Wednesday, May 20, 2015

the post human that therefore i am

Narrate a story (make one up or take an anecdote from your daily life) where you perform a human/animal reversal or human/animal blurring, similar to the ones we've been reading this week. Estrange yourself from your own subject position by trying to narrate your behavior from the perspective of a nonhuman being with whom you might interact.


  1. This is my narrative from the perspective of a pet fish:
    I live with two others of my kind. We spend out time circling the invisible walls of our watery box. When I look out to the outside I see large formations of things that I don't really understand. Still, it is what I have to spend my time watching. Sometimes the large creatures from outside the box walk by. One of them sometimes opens one of the walls and puts dry flakes on the surface of the water. I eat those things, because it is the only food available to me, and it is all I really know. Once one of the others of my kind nibbled at my fin. But the large creature made a noise that rang through the box and scared it away. I stay away from that one now. I think the creature was trying to help, but perhaps not. Sometimes the creatures stare at me. Their giant wide eyes just watch me swim and sometimes I watch them back, and sometimes I don't. I'm not sure why they want me here, they rarely come by like they did when I was first taken too this specific box. I was transferred here from another one. This one is fine. I just swim, and I eat, and I look around occasionally.

  2. Elisa, i love this. you could try a whole series of them, like prose poems. the sense of monotony and apathy is chilling.

  3. Narrative of a cat living in a small room

    I try to spend most of my time napping; especially when the humans are gone. But once I've slept for a few hours, all I want to do is run and play. Sometimes I run in circles around the room, turning the small space into an obstacle course that I must complete as fast as possible. I liked to make up games while the humans were away. I would try and climb to the very top of the curtains in front of the window, using my new sharp claws to grip the fabric and hang from up above. I climbed all over the furniture since, of course, I had no where else to explore. The beds and shelves were enough for me. When I felt especially bored, I often chased my tail in circles or cleaned my fur while lounging on a bed. Having the few sources of entertainment that were available to me usually occupied my time enough to make each day a little interesting. Except, whenever one of them opens the door to go outside, I always try to nonchalantly make my way closer to the door. I don't want escape necessarily, but rather get a peak of what I could be missing. I know I'm lucky, since they give me food and all, but I still can't help but wonder what other things could be out there that I could climb onto and explore.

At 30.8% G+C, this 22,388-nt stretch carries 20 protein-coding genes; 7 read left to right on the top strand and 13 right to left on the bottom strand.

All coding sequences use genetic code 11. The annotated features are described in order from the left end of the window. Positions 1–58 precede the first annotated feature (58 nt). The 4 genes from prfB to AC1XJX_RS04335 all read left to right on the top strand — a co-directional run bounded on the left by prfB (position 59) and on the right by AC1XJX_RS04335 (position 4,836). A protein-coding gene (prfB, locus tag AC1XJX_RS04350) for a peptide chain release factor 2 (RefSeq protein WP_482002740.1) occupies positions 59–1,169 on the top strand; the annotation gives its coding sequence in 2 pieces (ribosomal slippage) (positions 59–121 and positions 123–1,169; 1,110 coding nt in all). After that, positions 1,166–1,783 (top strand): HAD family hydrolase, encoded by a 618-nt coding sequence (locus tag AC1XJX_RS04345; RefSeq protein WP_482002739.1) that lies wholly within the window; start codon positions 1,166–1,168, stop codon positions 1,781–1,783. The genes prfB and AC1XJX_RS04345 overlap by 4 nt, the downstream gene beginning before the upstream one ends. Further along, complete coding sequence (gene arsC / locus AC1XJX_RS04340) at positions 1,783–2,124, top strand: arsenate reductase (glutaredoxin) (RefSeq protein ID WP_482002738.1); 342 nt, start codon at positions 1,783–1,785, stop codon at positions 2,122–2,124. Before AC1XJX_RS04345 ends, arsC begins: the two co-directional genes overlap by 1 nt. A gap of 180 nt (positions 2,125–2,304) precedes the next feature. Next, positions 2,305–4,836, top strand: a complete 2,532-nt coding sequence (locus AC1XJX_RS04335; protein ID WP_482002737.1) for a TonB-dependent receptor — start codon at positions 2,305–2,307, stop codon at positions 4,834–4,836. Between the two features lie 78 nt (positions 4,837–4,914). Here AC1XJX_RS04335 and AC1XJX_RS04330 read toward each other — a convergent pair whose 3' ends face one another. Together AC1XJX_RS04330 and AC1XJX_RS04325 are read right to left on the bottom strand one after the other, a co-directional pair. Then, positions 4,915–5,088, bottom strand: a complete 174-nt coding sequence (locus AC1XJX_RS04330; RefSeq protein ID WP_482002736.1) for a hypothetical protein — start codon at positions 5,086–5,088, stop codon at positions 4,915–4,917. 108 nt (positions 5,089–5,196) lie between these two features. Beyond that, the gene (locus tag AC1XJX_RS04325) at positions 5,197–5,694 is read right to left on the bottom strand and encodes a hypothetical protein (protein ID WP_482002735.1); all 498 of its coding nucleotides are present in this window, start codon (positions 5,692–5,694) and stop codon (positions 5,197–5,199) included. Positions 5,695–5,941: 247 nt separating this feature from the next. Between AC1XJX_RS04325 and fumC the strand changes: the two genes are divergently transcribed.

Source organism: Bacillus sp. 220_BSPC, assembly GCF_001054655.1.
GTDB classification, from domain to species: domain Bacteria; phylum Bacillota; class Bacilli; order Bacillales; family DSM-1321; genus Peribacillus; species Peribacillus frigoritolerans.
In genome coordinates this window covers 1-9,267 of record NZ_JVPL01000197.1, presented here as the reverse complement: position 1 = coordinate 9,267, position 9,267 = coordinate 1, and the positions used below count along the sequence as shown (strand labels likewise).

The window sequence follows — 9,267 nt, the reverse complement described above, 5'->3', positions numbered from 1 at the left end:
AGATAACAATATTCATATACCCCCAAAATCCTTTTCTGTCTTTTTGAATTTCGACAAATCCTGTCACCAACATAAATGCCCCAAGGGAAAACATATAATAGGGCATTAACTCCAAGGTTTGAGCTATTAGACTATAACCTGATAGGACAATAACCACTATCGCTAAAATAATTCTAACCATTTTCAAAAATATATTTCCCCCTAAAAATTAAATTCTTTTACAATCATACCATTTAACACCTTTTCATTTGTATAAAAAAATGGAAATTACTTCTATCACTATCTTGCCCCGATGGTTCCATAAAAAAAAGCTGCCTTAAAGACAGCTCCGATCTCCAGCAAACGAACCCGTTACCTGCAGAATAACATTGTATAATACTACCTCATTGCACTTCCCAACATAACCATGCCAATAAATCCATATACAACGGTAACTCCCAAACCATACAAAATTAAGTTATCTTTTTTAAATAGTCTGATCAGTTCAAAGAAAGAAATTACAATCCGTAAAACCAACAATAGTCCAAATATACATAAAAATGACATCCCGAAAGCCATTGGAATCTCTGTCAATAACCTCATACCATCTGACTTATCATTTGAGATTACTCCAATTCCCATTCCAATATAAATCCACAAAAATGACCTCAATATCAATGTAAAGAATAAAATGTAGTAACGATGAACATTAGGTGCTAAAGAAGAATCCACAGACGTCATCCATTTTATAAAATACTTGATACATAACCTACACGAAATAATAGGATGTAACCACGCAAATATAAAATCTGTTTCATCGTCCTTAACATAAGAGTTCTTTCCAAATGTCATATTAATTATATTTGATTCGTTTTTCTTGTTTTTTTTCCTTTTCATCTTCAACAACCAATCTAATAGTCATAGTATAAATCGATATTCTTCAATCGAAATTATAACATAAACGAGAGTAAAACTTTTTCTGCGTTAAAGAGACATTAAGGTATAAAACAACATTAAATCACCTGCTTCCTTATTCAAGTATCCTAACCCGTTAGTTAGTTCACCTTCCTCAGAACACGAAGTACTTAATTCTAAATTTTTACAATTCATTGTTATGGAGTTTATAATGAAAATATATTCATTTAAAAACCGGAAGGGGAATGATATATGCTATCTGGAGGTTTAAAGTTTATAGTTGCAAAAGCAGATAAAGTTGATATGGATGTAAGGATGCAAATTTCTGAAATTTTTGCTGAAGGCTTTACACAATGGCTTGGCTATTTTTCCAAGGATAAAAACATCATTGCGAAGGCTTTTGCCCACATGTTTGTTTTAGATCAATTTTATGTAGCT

4. I carry the sugar crystal on my back. The colony is going to be so excited. I can’t believe how much sugar we found this time. Oh gosh. Someone just turned on the lights. I pick up my pace a bit. So does everyone else. We’re walking in a line, heading back to the nest. The queen is hungry and I know she will be so happy…if only we can make it back with everyone and all the sugar intact. The person is approaching our line. It is spraying all my friends with some liquid! It’s a massacre. I barely get into the wall on time. I see all my friends being wiped up with a paper towel.

  5. This is from the perspective of a mosquito:
    As I flew through the forest I noticed a bright list. I flew closer and closer until I noticed that I had entered the home of the bright light. I decided to perch myself onto the strange white wall to rest since. The home I had entered contained two humans whom I thought were quite strange. All the humans did was sit and stare at tiny glowing screens. About an hour passed since I had arrived and I thought it would be good to test of my wings to see if I was ready to make the flight home.

    As soon I entered the air, one on the humans began to scream. I think she noticed me. I don't know why she's making that horrible noise. She's much larger than I am. the other human began to swing a broom at me! My life flashed before my eyes. Would I ever see my family again? I didn't know. I just knew that I had to stay out of the human's range to avoid getting hit. I managed to dodge the human for about five minutes, until I felt as if all the pressure of the Earth collided with my head. I fell. I fell for what seemed like a century until I hit the ground. Two of my legs were gone. I could feel that is was getting harder to breather. This was it. All I could see was the light above me. The light had betrayed me.

  6. Narrative of a dog living in a house:
    As I roam the backyard, I always scavenge and explore in order to see what I can find. I sniff, I listen, and I attempt to see. Everyday I listen to the humans speaking and laughing. I enjoy the company of the family; I mean, they feed me, give me water and shelter, which are essential to living. There are three humans who are smaller than the two bigger humans. I despise the littlest human at times, as it always tends to grab my tail (One of my petpeeves). The other two are slightly bigger, and they always chase me and I chase them back. The biggest human always gets home when the giant ball of light is going away. I am always excited when I see it getting to the house because he always spends a lot of time with me and usually feeds me and gives me water.